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In Nevada, the elements for a claim of breach of the implied warranty of habitability are:

  1. All landlords shall maintain the dwelling unit at all times during the tenancy in a habitable condition;
  2. The dwelling unit is not habitable, as its condition violates provisions of relevant health, sanitation, and safety requirements of the statute(s);
  3. Tenant has delivered to landlord, sufficient notice in writing specifying each failure of the landlord to maintain the dwelling in a habitable condition and requesting the landlord remedy the same, as required by NRS 118A.355;
  4. Landlord has failed in good faith to remedy the failures outlined in the notice within fourteen days thereof;
  5. Tenant is entitled to termination of the rental agreement, or to withhold rent that becomes due without incurring a late fee, until the landlord has remedied the failure; and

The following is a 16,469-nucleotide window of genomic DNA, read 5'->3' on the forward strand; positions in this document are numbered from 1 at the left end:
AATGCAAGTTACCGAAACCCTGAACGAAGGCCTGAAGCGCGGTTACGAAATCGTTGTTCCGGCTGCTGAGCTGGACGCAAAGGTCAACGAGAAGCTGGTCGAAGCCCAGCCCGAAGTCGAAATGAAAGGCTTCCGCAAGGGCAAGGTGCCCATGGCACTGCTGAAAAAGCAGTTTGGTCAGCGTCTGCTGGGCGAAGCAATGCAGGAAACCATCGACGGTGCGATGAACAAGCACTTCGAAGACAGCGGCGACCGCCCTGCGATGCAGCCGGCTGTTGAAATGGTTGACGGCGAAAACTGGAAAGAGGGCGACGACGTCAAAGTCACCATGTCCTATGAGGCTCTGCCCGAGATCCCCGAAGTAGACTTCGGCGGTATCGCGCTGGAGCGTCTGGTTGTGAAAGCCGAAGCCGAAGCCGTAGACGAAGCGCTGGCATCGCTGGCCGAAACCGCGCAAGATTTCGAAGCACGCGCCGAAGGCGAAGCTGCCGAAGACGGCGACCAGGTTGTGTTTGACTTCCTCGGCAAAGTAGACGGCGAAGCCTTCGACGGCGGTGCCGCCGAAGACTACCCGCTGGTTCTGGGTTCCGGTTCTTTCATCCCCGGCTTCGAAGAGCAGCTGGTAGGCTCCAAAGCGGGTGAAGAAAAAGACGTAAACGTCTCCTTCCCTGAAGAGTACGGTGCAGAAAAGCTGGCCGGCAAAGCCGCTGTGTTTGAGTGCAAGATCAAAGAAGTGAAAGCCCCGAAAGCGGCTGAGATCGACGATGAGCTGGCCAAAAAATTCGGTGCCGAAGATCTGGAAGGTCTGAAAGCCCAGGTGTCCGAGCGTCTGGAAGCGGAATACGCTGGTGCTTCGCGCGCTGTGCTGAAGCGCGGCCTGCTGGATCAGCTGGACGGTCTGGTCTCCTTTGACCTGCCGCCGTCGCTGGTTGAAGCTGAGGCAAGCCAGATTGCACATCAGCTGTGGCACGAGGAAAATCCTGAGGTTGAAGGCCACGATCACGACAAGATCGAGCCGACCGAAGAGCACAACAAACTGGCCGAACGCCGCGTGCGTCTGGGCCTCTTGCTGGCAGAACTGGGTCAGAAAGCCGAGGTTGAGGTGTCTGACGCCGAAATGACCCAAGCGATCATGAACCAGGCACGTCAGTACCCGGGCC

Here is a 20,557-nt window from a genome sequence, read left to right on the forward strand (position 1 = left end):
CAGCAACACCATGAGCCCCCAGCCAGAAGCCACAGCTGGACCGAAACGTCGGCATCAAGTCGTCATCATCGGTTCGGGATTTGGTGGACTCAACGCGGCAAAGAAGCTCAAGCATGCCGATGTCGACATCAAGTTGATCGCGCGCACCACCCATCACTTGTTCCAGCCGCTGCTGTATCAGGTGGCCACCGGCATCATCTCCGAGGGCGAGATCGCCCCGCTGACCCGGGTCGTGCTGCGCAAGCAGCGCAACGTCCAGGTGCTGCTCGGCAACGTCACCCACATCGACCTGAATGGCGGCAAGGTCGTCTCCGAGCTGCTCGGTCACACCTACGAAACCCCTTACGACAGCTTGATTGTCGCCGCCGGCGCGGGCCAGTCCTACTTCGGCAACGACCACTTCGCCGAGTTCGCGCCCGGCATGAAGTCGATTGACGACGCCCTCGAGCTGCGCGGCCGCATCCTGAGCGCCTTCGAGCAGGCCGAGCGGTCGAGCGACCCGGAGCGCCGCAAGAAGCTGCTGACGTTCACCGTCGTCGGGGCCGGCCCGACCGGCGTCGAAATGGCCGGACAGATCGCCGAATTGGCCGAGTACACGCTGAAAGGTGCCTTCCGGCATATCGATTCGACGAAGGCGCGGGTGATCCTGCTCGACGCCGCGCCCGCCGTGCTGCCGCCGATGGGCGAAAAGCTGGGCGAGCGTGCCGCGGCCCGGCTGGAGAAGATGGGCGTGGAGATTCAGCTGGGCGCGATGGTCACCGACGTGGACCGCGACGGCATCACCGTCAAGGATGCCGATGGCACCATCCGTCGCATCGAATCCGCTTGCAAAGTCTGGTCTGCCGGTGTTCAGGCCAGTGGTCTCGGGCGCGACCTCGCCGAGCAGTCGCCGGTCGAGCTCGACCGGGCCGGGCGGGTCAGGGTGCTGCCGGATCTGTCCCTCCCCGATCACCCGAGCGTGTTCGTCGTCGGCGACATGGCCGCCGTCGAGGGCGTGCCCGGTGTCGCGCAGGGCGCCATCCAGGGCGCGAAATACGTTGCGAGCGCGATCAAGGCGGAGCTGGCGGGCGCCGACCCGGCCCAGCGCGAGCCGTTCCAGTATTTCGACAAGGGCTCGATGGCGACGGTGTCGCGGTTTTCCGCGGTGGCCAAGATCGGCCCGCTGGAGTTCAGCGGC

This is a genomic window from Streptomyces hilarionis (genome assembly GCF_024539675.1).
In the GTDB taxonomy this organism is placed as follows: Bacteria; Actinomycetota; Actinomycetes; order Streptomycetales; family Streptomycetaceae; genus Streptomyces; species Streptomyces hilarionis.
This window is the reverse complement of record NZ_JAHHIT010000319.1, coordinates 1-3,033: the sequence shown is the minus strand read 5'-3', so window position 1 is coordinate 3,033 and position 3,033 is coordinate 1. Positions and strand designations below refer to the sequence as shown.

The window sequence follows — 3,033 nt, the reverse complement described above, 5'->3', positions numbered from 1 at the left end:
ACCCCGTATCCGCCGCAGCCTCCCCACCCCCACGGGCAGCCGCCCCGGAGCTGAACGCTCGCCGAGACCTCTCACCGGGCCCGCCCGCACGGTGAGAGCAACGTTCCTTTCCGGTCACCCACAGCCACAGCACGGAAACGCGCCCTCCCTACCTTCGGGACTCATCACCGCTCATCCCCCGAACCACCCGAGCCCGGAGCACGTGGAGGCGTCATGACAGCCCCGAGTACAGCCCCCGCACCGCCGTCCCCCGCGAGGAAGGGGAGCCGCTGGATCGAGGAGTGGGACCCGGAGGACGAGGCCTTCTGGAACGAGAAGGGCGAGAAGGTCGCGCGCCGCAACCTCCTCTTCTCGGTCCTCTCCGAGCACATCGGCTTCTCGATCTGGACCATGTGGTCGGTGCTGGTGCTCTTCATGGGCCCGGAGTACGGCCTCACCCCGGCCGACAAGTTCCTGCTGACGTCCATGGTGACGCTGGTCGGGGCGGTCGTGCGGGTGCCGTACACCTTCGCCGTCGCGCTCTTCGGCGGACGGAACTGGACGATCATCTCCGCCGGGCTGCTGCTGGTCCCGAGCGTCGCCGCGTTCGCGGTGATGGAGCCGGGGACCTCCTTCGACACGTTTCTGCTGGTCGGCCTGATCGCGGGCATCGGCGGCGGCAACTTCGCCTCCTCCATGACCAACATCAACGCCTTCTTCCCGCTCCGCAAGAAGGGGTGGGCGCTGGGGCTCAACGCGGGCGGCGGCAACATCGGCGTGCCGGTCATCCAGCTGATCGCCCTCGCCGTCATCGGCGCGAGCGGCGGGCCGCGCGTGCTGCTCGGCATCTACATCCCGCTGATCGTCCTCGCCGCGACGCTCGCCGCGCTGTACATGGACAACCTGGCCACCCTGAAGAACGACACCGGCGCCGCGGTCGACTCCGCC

6. Tenant is entitled to recover actual damage caused by the landlord’s failures.

NRS 118A.290 and NRS 118A.355.

 

See elements for other claims at the Nevada Law Library

About the Author

Jay Young is a Las Vegas, Nevada attorney. His practice focuses on business law, business litigation, and acting as an Arbitrator and Mediator. Peers have named him an AV-Rated Lawyer, Best Lawyers, a Top 100 Super Lawyers in the Mountain States multiple years, and to the Legal Elite and Top Lawyers lists for many years. Mr. Young has been appointed a part time Judge, a Special Master to the Clark County, Nevada Business Court, as an arbitrator by the Nevada Supreme Court. He has been appointed as an arbitrator or mediator of well over 250 legal disputes from business disputes to personal injury matters. He has been named Best Lawyers for Arbitration. Mr. Young is a respected author of ten books, including A Litigator’s Guide to Federal Evidentiary Objections, A Litigator’s Guide to the Federal Rules of Evidence, and the Federal Court Civil Litigation Checklist.
Mr. Young can be reached at 702.667.4868 or at jay@h2law.com.